In a previous study, we reported the ability of some VP1-specific CD4+ T cells to secrete simultaneously IFN-γ and IL-4, which we termed a Th1-2 phenotype (36). Cytokine release by the 14 brain-infiltrating, VP1-specific CD4+ TCCs after in vitro stimulation with specific peptide was determined by ELISA (Fig. 6A). The Th1-2 phenotype could not be associated with the response to any specific VP1 peptide (Fig. 6B). Actually, for the three VP1 peptides for which different specific TCCs were identified, it is interesting to note that both Th phenotypes were present in each case. Two of the five TCCs specific for VP134 were Th1-2 and three had a Th1 phenotype. Regarding the two TCCs specific for peptide VP1319, one was Th1-2 and the other Th1, and the same applied for the two TCCs specific for peptide VP1335. Notably, 50% of the Th1-2 TCCs generated (TCCs 7, 11, and 13) were in vivo clonally expanded, whereas only one TCC (TCC-12) representing 12.5% of the Th1 TCCs generated was in vivo expanded (Fig. 6C). The Th1-2 phenotype could not be associated with highly cross-restricted or restricted TCCs (Fig. 6D), nor with TCCs with high or low avidity (Fig. 6E).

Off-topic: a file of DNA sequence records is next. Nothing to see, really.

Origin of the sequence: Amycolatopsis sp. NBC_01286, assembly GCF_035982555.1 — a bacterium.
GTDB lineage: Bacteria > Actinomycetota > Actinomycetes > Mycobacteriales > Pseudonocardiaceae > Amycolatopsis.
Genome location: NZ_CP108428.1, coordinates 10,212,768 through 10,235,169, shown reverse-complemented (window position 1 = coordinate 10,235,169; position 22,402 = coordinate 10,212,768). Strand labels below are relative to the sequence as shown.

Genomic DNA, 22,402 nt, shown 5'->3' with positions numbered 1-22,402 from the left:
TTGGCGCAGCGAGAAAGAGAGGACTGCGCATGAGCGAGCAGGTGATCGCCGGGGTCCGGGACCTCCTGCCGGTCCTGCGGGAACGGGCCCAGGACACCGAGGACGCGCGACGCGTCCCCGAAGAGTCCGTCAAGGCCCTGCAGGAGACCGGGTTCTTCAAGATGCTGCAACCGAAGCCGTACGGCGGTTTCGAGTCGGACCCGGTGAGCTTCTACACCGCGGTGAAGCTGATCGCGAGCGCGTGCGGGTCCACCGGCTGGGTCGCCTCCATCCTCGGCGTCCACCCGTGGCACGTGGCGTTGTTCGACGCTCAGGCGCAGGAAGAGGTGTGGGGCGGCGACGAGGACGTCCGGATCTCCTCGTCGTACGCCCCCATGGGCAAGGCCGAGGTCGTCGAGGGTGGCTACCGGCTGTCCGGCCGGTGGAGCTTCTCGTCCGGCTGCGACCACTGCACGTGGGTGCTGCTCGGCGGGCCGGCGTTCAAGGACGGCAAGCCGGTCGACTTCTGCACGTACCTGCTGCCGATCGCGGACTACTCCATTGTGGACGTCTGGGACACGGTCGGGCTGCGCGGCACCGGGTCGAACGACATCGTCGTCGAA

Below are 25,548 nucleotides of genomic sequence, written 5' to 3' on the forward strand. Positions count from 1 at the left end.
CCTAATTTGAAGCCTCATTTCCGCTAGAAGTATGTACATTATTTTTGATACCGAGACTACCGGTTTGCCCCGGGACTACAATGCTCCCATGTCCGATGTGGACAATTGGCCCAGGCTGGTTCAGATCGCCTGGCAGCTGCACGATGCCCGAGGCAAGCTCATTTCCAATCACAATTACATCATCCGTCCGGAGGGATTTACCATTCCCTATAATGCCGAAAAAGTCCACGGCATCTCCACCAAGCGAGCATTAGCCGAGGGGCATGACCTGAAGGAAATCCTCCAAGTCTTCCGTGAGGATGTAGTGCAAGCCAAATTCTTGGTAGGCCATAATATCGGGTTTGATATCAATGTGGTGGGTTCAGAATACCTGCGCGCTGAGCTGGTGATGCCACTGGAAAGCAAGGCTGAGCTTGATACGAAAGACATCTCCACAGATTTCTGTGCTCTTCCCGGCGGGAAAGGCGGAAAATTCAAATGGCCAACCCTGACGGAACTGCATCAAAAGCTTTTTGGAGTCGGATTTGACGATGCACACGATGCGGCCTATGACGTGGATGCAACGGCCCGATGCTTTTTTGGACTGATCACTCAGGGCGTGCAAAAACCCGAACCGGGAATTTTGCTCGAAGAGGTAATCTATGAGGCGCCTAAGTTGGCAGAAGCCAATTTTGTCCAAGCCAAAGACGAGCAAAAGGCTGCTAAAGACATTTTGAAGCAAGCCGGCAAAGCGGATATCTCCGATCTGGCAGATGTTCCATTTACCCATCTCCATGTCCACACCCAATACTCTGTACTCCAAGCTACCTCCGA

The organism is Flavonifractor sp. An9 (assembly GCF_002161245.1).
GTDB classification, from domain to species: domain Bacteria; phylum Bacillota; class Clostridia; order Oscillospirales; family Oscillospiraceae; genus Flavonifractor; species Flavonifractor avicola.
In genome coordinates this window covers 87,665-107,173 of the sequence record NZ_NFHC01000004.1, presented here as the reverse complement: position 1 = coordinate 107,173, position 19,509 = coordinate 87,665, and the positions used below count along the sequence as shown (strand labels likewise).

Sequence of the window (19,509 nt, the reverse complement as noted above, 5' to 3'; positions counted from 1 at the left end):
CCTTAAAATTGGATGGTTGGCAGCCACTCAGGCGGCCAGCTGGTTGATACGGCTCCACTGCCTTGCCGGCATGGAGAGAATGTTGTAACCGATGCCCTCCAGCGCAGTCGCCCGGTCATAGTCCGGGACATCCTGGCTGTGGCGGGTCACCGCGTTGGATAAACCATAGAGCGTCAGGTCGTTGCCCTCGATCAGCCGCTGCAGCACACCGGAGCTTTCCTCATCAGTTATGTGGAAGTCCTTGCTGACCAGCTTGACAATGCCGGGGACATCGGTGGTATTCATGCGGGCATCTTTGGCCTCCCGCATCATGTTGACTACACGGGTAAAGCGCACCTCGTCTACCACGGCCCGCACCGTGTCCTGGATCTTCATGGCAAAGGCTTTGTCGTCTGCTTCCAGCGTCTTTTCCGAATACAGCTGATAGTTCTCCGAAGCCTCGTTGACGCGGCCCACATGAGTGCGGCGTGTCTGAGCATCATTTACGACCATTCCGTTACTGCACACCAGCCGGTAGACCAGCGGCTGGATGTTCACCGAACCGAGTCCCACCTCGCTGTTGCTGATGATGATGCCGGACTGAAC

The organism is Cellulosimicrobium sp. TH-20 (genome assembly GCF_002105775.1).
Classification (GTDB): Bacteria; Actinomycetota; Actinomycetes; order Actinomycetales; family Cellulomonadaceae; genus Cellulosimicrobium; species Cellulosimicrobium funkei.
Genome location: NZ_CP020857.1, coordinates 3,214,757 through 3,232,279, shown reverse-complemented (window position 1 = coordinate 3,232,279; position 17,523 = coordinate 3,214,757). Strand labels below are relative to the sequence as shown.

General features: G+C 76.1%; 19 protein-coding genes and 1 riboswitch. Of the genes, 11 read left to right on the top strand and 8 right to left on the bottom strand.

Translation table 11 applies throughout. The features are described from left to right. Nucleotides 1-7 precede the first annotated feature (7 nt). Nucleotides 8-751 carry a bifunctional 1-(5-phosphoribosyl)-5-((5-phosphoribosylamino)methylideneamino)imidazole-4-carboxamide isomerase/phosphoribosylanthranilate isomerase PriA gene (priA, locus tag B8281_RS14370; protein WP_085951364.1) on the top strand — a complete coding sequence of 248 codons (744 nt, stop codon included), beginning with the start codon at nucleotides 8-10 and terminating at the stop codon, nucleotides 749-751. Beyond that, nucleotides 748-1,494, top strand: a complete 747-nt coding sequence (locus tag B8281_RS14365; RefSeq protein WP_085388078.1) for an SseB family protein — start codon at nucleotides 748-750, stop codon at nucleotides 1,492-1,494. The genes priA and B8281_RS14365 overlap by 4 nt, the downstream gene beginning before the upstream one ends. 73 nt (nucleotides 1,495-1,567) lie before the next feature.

FIGURE 6.

IFN-γ and IL-4 production by brain-infiltrating, VP1-specific CD4+ TCCs. (A) ELISA detection of IFN-γ and IL-4 production in culture supernatants from 14 brain-infiltrating, VP1-specific CD4+ TCCs after stimulation with the specific peptide presented by autologous EBV-transformed B cell lines. Results show the mean pg/ml ± SEM. (B) Schematic representation of the distribution of Th1 and Th1-2 TCCs according to the specific peptide. (C) Graph shows the percentage of Th1 and Th1-2 TCCs that were in vivo clonally expanded. (D) Graph shows the percentage of Th1 and Th1-2 TCCs that were cross-restricted. (E) Proliferative responses of Th1 and Th1-2 TCCs to 1 μM (left graph) and 0.1 μM (right graph) peptide presented by autologous EBV-transformed B cell lines. Graphs show the mean SI ± SEM.

FIGURE 6.

IFN-γ and IL-4 production by brain-infiltrating, VP1-specific CD4+ TCCs. (A) ELISA detection of IFN-γ and IL-4 production in culture supernatants from 14 brain-infiltrating, VP1-specific CD4+ TCCs after stimulation with the specific peptide presented by autologous EBV-transformed B cell lines. Results show the mean pg/ml ± SEM. (B) Schematic representation of the distribution of Th1 and Th1-2 TCCs according to the specific peptide. (C) Graph shows the percentage of Th1 and Th1-2 TCCs that were in vivo clonally expanded. (D) Graph shows the percentage of Th1 and Th1-2 TCCs that were cross-restricted. (E) Proliferative responses of Th1 and Th1-2 TCCs to 1 μM (left graph) and 0.1 μM (right graph) peptide presented by autologous EBV-transformed B cell lines. Graphs show the mean SI ± SEM.

Close modal